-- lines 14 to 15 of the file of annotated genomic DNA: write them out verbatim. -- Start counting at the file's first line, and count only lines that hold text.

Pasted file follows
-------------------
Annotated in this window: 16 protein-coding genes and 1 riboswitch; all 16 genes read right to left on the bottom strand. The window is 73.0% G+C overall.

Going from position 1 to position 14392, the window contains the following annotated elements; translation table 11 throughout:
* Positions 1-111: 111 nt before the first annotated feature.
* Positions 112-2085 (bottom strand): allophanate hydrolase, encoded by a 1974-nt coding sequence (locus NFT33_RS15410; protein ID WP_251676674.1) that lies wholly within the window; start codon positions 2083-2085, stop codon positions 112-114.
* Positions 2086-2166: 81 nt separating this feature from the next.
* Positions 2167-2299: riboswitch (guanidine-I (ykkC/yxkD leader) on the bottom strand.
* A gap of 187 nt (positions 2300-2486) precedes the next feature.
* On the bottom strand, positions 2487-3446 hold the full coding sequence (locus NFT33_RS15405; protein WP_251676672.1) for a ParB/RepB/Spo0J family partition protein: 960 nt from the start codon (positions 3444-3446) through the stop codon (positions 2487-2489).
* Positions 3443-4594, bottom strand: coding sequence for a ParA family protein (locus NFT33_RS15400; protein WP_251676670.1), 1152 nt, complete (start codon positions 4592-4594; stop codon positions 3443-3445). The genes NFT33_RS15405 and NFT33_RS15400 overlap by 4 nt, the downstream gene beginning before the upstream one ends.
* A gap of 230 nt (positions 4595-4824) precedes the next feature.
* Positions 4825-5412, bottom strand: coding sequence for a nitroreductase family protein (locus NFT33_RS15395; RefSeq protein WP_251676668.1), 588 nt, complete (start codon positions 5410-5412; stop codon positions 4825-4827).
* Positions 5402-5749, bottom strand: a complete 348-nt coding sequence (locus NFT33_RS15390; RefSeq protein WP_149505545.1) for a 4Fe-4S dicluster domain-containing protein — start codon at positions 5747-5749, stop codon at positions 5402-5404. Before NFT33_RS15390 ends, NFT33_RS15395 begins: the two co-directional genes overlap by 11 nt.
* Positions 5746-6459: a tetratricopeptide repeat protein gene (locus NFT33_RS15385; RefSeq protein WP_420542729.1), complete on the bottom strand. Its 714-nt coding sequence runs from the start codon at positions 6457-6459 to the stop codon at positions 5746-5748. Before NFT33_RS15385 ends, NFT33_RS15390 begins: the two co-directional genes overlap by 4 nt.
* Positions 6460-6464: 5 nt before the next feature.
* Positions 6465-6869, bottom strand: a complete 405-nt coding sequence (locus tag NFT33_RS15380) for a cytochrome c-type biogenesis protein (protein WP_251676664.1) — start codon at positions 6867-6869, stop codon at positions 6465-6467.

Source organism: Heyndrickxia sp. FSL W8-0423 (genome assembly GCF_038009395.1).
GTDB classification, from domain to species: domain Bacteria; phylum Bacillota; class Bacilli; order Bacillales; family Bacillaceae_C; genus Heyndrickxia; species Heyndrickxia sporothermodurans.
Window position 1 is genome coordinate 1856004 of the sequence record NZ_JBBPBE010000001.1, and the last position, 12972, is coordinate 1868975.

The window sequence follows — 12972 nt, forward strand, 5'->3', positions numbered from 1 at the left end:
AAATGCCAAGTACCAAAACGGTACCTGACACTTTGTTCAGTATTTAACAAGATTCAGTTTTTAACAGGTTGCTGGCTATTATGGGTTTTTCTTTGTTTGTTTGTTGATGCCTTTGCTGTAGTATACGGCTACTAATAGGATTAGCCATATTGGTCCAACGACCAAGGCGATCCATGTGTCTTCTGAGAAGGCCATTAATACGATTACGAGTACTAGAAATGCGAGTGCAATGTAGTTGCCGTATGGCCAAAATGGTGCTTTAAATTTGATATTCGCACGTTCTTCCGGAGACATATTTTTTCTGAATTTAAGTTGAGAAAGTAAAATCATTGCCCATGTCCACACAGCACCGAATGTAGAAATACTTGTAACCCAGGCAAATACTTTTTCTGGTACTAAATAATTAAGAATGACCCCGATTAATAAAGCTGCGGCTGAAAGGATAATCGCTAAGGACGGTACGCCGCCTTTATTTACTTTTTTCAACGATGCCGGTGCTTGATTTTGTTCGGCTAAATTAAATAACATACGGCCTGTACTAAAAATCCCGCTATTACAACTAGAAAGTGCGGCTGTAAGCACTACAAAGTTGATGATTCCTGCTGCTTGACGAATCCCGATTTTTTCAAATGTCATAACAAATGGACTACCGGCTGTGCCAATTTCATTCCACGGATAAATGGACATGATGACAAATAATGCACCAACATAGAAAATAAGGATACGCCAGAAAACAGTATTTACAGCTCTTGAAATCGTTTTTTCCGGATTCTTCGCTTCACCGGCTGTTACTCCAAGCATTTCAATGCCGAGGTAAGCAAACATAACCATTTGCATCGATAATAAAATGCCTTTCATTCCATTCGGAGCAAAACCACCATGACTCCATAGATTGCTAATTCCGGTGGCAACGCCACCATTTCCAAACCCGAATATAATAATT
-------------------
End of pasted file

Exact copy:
* Positions 6460-6464: 5 nt before the next feature.
* Positions 6465-6869, bottom strand: a complete 405-nt coding sequence (locus tag NFT33_RS15380) for a cytochrome c-type biogenesis protein (protein WP_251676664.1) — start codon at positions 6867-6869, stop codon at positions 6465-6467.